Thursday, September 1, 2011

Cassia essential oil or Cinnamon cassia oil

Cassia essential oil, cinnamomum cassia, has a sweet, spicy-hot fragrance. It is a physical and emotional stimulant and gets the blood and mind in motion. Cassia affects the libido and is known as an aphrodisiac, as well as an antidepressant. The aroma in a room reduces drowsiness, irritability, pain and frequency of headaches. Cassia essential oil makes a warming liniment to relax tight muscles, ease joint pain, menstrual cramps, and increase circulation. It has often been used as a spice and food flavoring, as well as for treatment of digestive complaints, and in Chinese medicine particularly for vascular disorders. Cassia oil is also a stomachic, carminative, mildly astringent, and is said to be emmenagogue and capable of decreasing the secretion of milk. Cassia is chiefly used to assist and to flavour other drugs, being helpful in diarrhoea, nausea, vomiting, and to relieve flatulence. The essential oil is a powerful germicide, but being an irritant it is rarely used in medicine for this purpose. It is a strong local stimulant, sometimes prescribed in gastro-dynia, flatulent colic, and gastric debility.
Cassia is native to the south-eastern parts of China and to a lesser extent in Vietnam and India. It is a slender, evergreen tree up to 20 m high, with leathery leaves and small white flowers, with the essential being obtained by steam distillation from the leaves, twigs and stalks. It is cheaper and more abundant than the Ceylon variety, and is the only official essential oil of Cinnamon in the United States Pharmacopoeia and German Pharmacopoeia. It is mostly imported from Canton and Singapore. Its value is dependent mainly on the percentage of cinnamic aldehyde which it contains. It is heavier, less liquid, and congeals more quickly than the Ceylonese variety.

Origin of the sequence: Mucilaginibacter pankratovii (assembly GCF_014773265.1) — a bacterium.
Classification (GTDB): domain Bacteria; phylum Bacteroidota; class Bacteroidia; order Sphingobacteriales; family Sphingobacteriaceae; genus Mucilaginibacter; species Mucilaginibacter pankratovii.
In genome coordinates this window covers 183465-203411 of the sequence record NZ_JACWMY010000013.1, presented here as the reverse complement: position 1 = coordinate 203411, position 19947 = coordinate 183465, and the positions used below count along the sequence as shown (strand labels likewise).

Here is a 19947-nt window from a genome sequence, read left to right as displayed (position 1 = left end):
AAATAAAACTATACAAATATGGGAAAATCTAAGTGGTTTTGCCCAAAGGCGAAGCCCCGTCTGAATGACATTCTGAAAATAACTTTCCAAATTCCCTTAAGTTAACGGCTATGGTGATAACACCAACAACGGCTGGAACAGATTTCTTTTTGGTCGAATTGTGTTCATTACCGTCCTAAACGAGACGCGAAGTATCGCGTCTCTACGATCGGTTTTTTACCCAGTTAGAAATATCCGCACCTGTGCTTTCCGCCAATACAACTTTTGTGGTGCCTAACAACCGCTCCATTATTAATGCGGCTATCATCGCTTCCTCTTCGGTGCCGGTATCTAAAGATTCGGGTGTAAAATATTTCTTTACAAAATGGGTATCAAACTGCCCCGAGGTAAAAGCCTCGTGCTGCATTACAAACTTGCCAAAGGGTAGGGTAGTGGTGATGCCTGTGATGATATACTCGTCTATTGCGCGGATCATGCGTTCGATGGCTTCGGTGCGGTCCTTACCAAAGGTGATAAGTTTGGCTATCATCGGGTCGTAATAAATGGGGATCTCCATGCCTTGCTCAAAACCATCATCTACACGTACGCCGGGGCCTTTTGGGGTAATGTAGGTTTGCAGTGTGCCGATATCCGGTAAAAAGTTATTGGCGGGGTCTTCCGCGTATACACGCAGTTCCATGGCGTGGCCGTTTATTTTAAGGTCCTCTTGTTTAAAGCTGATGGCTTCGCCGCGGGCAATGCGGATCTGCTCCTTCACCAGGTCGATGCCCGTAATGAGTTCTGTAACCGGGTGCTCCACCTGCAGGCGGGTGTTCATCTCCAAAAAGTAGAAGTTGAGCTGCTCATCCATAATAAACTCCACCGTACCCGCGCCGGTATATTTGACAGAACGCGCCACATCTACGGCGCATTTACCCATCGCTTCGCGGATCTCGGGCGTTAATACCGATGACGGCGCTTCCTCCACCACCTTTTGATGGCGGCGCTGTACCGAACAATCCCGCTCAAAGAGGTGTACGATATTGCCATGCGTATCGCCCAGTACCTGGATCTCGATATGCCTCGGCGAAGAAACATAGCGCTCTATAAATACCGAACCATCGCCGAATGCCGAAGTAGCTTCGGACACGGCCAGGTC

Cassia essential oil, cinnamomum cassia, blends well with the following essential oils: balsam peru, caraway, chamomile, frankincense, ginger, nutmeg, rosemary, geranium, black pepper, and all the spices, coriander, and citrus oils.
Cassia oil cautions - It can be a skin irritatant, and can redden, and even burn sensitive skin, so use carefully (no more than half drop per bath). Avoid use in cosmetics and during pregnancy.
-Dermal toxin
-Dermal irritant
-Dermal sensitizer
-Mucous membrane irritant
Always dilute with a carrier oil before use, never use it directly on the skin.
Cassia essential oil properties - Antidiarrheal, anti-emetic, anti microbial, astringent, carminative, spasmolytic.

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